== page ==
Jim Robbins in The New York Times has this story Walking on the Wild Side of a Montana University, my alma mater. Things appear to have changed a little. The student body has tripled and the town has apparently nearly doubled in population. Civilization hasn't completely triumphed here though:
This year up-and-coming biologists from Argentina, Bhutan, Israel, Italy, Japan, Pakistan, Poland, Scotland and Taiwan have come here to study and be close to wildlife. The main draw is that, unlike other leading wildlife programs at places like Yale and Berkeley, the elk and grizzlies and wolves are right outside the door.
In turn the students bring a sprinkling of international spice to this small city where the sight of wolves taking down a deer or the yipping of coyotes is not uncommon, but foreigners walking the street are novelties. About a third of the 55 graduate students are from abroad.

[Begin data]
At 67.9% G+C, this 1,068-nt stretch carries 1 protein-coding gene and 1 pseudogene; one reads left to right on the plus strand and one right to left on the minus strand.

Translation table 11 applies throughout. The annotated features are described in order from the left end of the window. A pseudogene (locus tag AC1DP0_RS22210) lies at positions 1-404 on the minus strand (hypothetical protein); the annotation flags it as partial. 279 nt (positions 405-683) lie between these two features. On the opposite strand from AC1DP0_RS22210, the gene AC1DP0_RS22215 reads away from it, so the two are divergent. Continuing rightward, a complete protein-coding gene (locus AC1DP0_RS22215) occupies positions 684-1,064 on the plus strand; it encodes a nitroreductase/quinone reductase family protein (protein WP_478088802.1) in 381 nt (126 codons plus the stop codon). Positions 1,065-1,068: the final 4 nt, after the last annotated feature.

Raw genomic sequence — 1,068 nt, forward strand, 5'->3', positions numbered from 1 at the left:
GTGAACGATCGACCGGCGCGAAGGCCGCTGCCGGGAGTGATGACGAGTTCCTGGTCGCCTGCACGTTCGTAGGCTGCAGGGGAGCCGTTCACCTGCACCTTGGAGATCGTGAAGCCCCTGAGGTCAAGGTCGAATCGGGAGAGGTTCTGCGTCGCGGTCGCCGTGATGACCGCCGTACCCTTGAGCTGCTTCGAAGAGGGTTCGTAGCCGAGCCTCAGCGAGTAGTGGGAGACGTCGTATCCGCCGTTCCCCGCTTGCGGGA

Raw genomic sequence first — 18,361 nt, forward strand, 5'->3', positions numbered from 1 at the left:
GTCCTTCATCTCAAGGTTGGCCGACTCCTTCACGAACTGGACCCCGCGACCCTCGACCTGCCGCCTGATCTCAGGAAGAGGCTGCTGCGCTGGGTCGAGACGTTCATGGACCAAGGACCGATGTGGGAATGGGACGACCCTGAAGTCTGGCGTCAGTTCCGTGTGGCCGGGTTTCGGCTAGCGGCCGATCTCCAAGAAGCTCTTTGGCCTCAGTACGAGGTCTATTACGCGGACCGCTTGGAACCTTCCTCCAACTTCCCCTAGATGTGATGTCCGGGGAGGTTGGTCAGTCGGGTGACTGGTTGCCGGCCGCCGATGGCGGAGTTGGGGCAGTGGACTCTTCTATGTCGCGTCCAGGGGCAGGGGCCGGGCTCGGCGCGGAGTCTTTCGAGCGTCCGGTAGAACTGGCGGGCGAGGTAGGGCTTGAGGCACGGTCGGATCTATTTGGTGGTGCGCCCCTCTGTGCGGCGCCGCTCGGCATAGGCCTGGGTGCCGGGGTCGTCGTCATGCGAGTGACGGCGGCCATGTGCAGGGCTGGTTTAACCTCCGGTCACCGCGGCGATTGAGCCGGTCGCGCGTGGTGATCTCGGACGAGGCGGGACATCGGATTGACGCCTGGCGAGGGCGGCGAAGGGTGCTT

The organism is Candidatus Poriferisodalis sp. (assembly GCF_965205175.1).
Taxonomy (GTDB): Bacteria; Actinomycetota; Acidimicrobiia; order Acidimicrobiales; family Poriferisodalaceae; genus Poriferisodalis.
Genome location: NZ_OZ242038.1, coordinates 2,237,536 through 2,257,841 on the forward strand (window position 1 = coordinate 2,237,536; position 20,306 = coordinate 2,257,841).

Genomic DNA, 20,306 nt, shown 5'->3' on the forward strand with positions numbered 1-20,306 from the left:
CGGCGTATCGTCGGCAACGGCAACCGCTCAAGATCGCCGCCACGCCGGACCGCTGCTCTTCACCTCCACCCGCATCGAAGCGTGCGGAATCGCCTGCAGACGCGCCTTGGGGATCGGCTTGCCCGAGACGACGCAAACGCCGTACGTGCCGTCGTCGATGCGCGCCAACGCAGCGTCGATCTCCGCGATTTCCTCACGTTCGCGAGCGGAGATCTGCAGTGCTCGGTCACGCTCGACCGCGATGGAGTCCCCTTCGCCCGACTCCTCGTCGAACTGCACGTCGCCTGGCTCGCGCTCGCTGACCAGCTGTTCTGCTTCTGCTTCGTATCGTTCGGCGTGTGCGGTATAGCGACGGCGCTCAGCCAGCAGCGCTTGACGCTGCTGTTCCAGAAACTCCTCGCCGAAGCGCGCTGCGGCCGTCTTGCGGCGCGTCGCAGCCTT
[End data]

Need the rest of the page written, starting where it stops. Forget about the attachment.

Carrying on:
Hmmm? I'm a native Montanan, and I spent a bit more than four years in Missoula, but I can't recall ever having seen wolves take down a deer there - lumberjacks taking down a football player was not so rare, though. Of course I was a physics major. Maybe the wolves take down the deer at some of the fraternity parties.
I should ask my brother. He's a lawyer, politician, and former forester, as well as a double U of M grad - maybe he's seen wolves taking down a deer in Missoula.